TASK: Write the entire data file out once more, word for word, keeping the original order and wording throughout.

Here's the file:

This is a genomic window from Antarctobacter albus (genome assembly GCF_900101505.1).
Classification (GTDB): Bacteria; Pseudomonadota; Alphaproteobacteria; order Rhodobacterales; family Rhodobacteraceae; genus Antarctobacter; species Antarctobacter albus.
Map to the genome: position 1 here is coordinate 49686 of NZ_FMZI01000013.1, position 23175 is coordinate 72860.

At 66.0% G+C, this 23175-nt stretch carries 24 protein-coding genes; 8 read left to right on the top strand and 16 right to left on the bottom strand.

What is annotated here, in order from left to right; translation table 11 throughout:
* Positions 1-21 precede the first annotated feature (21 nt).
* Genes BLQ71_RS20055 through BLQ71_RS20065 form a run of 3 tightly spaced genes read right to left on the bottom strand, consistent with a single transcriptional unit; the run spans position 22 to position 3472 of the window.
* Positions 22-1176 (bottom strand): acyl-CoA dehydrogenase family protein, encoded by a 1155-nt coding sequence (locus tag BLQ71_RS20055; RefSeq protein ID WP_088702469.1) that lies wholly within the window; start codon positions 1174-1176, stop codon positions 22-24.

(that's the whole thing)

This is a genomic window from Antarctobacter albus (genome assembly GCF_900101505.1).
Classification (GTDB): Bacteria; Pseudomonadota; Alphaproteobacteria; order Rhodobacterales; family Rhodobacteraceae; genus Antarctobacter; species Antarctobacter albus.
Map to the genome: position 1 here is coordinate 49686 of NZ_FMZI01000013.1, position 23175 is coordinate 72860.

At 66.0% G+C, this 23175-nt stretch carries 24 protein-coding genes; 8 read left to right on the top strand and 16 right to left on the bottom strand.

What is annotated here, in order from left to right; translation table 11 throughout:
* Positions 1-21 precede the first annotated feature (21 nt).
* Genes BLQ71_RS20055 through BLQ71_RS20065 form a run of 3 tightly spaced genes read right to left on the bottom strand, consistent with a single transcriptional unit; the run spans position 22 to position 3472 of the window.
* Positions 22-1176 (bottom strand): acyl-CoA dehydrogenase family protein, encoded by a 1155-nt coding sequence (locus tag BLQ71_RS20055; RefSeq protein ID WP_088702469.1) that lies wholly within the window; start codon positions 1174-1176, stop codon positions 22-24.